What makes a drug user activist? Janko, EuroNPUD's campaign coordinator, shines a little light into the background of someone who has been involved in grassroots organising for around 20 years.
As of mid-January, more than 50 000 people had already participated in the European Web Survey on Drugs, a pilot project designed to improve understanding of patterns of drug use at European level. The survey, run with a number of Reitox national focal points, collects information from different groups of drug users, on topics currently not covered by routine data collection. The project, which started with a first wave of six countries in 2016, entered its second phase in late 2017 with an additional nine countries running the survey.
What About and Who (WAAW) made this film about the organisations that really influenced other activists in the drug user movement.. Set in Spain (english substitles) the video talks historically and passionately about a number of integral organisations such as Metamorfosis, Platforma Drogologica,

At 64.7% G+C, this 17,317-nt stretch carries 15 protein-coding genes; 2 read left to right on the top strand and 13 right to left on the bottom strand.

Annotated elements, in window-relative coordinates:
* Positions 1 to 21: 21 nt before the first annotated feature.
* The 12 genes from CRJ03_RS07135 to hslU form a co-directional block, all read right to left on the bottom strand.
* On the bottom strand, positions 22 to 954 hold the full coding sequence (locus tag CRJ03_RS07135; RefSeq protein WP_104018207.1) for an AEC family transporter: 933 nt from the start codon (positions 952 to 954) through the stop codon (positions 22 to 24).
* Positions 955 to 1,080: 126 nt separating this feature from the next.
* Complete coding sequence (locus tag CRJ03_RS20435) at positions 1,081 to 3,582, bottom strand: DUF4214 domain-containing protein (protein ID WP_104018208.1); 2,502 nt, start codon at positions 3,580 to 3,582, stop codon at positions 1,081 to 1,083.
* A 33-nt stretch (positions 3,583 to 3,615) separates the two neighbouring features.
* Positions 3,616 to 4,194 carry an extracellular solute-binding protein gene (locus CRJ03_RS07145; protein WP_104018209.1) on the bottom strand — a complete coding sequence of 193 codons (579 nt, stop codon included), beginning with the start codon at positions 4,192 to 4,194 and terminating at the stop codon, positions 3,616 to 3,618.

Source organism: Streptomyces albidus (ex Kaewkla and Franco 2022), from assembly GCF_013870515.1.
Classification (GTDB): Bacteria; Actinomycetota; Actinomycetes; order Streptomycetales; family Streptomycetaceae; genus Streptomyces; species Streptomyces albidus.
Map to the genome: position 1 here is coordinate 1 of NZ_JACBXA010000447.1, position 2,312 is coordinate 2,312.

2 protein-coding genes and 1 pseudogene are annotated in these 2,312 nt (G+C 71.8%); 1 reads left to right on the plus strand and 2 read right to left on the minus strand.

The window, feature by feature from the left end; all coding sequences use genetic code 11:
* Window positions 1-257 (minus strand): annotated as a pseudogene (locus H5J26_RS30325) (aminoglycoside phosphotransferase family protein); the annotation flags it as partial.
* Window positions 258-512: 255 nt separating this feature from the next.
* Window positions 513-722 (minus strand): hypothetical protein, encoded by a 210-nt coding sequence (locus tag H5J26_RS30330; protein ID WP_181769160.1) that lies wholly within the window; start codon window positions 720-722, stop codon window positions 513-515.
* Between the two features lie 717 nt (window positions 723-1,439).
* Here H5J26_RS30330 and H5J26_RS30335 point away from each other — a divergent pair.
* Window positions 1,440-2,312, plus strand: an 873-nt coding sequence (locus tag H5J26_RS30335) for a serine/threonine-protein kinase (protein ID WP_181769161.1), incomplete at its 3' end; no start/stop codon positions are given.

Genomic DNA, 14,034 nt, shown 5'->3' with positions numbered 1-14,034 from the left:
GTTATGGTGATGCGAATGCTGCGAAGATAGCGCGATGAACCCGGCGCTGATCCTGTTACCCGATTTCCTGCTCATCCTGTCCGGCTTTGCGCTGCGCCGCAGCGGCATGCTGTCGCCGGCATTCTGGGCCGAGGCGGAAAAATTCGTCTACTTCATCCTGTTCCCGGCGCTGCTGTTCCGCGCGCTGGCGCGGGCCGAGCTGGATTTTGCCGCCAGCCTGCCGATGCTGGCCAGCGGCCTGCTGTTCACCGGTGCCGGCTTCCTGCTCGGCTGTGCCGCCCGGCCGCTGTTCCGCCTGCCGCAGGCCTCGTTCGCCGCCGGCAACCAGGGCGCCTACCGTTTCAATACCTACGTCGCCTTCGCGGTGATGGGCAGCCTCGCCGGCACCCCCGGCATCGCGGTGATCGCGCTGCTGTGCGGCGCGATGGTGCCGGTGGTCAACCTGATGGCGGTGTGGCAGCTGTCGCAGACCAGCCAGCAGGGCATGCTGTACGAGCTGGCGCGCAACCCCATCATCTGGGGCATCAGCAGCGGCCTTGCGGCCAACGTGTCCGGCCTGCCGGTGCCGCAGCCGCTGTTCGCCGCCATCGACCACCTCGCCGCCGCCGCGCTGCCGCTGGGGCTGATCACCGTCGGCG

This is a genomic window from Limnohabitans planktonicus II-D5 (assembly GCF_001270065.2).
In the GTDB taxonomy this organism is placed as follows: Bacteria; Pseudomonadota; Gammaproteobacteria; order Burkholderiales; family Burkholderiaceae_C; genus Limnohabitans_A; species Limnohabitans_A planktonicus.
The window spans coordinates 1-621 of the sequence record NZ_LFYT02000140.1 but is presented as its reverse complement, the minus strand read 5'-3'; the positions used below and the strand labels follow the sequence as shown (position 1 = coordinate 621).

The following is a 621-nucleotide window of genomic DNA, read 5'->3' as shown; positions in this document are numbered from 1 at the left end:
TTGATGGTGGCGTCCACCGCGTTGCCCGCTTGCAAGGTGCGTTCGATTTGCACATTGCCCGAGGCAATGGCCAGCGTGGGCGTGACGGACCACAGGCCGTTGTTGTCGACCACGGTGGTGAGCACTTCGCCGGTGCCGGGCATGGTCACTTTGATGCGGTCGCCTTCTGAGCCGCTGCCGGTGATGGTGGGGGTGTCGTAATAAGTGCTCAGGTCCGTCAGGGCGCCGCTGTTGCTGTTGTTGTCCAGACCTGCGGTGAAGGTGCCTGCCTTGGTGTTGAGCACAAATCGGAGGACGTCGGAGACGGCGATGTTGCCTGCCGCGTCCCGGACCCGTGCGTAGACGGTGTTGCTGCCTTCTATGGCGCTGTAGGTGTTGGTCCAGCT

EuroNPUD is beginning a twinning project, pairing together more established drug user groups with new or developing ones. Stay tuned for further updates about the projects and the work involved.
“People are afraid of the Police. If you go to protests... you are marked and whenever they see you, they might stop you, control you." This is just one of the obstacles restraining drug user activism in Macedonia. An article by Vlatko Dekov on the problems with drug user organising in Macedonia, first printed in Drogriporter, in January 2017. Thanks to Vlatko and Drogriporter for credited reprinting here. For the article and many other excellent pieces on drug user organising and related issues, don't miss their website. Drogriporter is a leading source of drug news and views from the drug using / activist / health professional communities, they write and record all over the globe and are a 'must subscribe' website for anyone in the drugs field.